Due the Math

It takes about 25 minutes to process each new student. Approximately 600 incoming freshmen equates to 250 hours for new admissions at the beginning of the year. Given the current mandated work schedule of 6 hours per day, that's 8.3 weeks just to get the new students in the door. If the registrar had all the applications for new student admissions in hand, she would have to start in June to get all the work done by September. That's all without answering a single phone call.

What about the 600 or so graduating? Let's say it takes 15 minutes each to send transcripts for every student (assuming they apply to only one college). When your children's college application gets rejected because the transcripts didn't get there on time, don't blame the Registrar. The problem flows down from a much higher level. Helpful hint, it wasn't El Nino or the economy.

Education: Get Dollars Away from Administration and Into the Classroom

The poor academic performance of California's public schools is not due to a lack of competent and motivated teachers or failure to provide breakfast for indigent students that come to school hungry. Nor is it due to the cancellation of Ebonics as a second language either. The proximate cause is the lack of focus (money, time, etc.) that actually educates students.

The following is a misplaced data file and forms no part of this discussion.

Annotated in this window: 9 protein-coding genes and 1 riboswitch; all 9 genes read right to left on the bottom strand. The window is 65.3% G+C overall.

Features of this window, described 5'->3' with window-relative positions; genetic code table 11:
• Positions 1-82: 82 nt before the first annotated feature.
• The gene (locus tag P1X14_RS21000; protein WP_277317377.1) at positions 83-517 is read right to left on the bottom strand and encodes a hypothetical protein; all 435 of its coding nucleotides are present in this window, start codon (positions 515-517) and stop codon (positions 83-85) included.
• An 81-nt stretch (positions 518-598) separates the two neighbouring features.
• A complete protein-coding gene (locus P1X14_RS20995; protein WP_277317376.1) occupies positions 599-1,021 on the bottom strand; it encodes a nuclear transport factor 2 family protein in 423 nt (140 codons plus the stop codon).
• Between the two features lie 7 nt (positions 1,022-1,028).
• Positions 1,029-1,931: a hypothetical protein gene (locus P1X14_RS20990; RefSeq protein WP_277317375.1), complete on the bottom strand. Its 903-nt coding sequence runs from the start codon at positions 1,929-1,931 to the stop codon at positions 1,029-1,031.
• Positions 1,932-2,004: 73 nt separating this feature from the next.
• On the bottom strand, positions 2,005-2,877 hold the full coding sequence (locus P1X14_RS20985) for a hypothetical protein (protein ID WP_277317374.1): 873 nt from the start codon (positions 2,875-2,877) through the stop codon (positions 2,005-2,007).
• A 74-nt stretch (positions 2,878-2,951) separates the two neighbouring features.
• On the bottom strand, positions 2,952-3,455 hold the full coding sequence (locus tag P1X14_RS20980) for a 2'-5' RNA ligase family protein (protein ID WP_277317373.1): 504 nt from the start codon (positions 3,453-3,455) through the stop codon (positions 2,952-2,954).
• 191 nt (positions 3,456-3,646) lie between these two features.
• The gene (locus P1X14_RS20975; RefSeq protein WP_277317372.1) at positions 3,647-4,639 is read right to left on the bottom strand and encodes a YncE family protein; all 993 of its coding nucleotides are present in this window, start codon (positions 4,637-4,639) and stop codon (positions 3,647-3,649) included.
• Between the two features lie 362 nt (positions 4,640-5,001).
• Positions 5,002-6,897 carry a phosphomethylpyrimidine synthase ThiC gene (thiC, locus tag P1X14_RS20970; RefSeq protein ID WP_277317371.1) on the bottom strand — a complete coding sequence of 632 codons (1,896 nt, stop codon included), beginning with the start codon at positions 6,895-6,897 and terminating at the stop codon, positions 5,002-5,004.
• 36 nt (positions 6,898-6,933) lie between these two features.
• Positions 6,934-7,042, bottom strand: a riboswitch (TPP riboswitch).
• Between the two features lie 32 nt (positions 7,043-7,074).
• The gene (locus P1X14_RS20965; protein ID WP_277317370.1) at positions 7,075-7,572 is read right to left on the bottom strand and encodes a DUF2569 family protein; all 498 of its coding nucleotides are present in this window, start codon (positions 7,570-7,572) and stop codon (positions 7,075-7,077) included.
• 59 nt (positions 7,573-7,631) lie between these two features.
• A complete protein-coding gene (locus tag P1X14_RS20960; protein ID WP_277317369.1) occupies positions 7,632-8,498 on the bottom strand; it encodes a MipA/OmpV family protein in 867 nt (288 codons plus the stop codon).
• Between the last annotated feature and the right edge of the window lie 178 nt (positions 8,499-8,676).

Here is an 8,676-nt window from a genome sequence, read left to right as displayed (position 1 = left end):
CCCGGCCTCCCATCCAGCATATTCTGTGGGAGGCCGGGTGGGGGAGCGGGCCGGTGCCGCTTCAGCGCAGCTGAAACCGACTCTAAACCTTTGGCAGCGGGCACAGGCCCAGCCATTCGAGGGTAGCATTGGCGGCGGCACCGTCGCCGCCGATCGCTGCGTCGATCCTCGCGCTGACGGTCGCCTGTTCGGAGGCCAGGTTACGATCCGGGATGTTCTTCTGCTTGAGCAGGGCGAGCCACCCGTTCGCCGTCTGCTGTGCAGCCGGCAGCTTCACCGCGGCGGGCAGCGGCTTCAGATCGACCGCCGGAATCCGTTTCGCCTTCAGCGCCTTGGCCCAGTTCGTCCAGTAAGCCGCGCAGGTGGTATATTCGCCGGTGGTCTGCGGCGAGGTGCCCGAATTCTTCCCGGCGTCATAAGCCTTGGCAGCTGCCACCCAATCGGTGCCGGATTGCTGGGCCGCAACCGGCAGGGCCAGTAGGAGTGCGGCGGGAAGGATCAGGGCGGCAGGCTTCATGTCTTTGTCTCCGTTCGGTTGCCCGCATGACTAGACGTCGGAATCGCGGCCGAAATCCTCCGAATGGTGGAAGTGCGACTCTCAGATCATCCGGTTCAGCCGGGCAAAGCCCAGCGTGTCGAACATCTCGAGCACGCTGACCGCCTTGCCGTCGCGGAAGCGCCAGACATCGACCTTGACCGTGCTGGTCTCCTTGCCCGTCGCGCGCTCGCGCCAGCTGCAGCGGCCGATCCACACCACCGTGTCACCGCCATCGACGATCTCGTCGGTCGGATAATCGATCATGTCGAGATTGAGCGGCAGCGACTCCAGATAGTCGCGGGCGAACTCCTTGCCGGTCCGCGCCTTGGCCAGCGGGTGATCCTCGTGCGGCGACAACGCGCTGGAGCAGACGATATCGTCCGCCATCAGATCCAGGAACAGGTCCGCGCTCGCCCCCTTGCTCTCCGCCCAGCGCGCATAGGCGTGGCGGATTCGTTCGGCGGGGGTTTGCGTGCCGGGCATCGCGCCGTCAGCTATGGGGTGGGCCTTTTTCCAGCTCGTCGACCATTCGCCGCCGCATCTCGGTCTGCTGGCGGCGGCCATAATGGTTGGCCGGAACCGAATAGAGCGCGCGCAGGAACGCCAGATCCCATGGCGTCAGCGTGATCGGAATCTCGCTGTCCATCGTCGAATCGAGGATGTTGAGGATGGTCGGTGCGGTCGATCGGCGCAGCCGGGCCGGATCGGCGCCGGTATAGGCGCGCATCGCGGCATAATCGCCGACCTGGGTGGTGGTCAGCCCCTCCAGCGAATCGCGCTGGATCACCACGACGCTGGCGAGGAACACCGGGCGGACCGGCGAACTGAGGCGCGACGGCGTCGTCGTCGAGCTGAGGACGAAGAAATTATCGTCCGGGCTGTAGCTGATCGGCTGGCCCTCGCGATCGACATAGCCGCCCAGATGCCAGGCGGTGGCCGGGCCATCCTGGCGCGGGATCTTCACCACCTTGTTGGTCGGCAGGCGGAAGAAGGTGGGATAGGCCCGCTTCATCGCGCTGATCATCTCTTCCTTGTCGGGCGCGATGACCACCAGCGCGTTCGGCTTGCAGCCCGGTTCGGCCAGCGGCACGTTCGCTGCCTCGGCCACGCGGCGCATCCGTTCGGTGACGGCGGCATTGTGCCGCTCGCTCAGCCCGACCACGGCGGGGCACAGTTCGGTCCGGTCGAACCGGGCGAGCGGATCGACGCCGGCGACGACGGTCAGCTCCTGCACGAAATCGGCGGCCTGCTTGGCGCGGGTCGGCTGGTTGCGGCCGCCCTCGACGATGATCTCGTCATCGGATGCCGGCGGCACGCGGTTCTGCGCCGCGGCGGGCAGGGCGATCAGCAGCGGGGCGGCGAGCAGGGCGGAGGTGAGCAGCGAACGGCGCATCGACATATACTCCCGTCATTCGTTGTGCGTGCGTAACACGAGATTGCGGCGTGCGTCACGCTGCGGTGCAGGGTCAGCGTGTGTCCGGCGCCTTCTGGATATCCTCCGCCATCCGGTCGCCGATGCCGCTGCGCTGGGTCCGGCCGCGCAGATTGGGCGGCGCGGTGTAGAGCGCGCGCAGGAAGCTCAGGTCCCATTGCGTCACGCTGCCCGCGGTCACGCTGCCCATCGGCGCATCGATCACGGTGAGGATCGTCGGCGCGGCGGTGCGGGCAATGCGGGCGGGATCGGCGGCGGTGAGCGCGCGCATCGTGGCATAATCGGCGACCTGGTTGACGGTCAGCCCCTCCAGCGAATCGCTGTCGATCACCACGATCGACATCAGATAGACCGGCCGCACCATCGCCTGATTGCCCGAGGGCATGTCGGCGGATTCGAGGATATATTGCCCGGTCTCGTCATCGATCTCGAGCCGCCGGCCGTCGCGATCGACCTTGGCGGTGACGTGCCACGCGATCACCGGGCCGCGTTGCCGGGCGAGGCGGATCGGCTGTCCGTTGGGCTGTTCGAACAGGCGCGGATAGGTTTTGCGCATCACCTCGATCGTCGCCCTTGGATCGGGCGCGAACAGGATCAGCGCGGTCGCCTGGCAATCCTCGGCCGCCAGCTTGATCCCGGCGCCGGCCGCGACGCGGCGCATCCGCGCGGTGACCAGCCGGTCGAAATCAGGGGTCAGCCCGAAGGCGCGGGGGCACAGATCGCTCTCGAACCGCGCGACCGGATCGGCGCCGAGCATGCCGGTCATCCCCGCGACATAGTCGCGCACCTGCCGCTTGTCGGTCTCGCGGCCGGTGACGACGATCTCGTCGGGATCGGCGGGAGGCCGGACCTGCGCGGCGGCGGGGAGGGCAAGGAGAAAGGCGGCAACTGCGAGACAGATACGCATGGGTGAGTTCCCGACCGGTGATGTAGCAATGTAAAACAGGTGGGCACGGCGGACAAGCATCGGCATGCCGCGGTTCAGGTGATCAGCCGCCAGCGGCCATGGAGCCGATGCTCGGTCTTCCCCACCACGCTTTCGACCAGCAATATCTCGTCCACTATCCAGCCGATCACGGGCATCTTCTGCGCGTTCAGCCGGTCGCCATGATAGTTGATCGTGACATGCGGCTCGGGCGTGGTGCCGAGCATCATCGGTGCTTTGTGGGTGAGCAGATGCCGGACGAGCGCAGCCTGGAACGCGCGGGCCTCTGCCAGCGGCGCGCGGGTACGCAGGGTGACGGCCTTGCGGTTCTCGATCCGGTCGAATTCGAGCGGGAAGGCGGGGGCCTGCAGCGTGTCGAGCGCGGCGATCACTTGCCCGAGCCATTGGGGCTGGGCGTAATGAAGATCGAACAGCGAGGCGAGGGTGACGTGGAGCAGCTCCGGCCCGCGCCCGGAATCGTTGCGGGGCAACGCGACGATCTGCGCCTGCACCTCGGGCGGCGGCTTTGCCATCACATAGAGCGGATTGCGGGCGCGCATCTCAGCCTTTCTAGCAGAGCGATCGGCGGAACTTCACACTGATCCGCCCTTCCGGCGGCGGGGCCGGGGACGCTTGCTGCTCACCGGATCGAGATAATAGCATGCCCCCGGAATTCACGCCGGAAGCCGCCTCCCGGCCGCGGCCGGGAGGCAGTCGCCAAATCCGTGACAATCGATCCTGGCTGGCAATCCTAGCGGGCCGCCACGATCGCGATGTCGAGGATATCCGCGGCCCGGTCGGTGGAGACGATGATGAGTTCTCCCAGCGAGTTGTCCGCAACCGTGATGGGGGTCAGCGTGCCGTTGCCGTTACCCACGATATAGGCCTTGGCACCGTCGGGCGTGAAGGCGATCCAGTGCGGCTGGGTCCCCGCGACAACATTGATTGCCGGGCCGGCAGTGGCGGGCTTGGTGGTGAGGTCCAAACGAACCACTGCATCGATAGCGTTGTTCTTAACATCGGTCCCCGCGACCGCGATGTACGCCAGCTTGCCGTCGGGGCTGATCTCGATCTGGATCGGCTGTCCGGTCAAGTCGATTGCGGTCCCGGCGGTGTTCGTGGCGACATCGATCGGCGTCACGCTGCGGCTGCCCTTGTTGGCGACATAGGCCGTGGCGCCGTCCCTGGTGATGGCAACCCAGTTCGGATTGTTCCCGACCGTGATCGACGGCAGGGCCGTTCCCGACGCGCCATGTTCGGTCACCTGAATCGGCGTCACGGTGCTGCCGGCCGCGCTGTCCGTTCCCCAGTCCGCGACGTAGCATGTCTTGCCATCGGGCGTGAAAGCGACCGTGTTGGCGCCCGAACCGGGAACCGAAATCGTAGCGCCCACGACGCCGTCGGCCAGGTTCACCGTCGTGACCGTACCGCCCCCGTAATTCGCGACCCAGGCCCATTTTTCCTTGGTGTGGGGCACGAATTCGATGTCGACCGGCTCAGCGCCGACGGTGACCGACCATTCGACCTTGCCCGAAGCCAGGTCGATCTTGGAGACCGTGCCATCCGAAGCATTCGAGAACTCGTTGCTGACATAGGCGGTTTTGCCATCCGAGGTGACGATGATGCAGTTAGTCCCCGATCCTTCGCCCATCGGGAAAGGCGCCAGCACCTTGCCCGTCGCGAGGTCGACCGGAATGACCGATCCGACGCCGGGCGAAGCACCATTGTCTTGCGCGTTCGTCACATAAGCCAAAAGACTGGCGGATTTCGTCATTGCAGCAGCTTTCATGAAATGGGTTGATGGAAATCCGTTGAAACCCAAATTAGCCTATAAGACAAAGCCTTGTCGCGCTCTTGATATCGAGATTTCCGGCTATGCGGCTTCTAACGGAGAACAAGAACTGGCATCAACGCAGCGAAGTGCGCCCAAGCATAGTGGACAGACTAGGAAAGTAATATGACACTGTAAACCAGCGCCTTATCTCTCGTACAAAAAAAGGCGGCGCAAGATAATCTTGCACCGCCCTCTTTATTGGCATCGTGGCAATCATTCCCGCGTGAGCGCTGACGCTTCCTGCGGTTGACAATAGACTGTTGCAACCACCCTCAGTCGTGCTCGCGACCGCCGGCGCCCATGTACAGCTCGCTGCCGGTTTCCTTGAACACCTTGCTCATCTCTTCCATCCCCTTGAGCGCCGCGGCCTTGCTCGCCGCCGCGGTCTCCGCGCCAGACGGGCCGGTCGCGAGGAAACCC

"I intend to propose a re-prioritization of funds away from administration and into the classroom...."

Gov. Schwarzenegger said, "In particular, my budget proposal protects education, including higher education, from additional deep cuts. I believe strongly that additional reductions below current year funding levels would leave a permanent scar on our children and on the greatest university system in the world. In fact, I intend to propose a re-prioritization of funds away from administration and into the classroom, and away from prisons and into our universities." - Gov. Schwarzenegger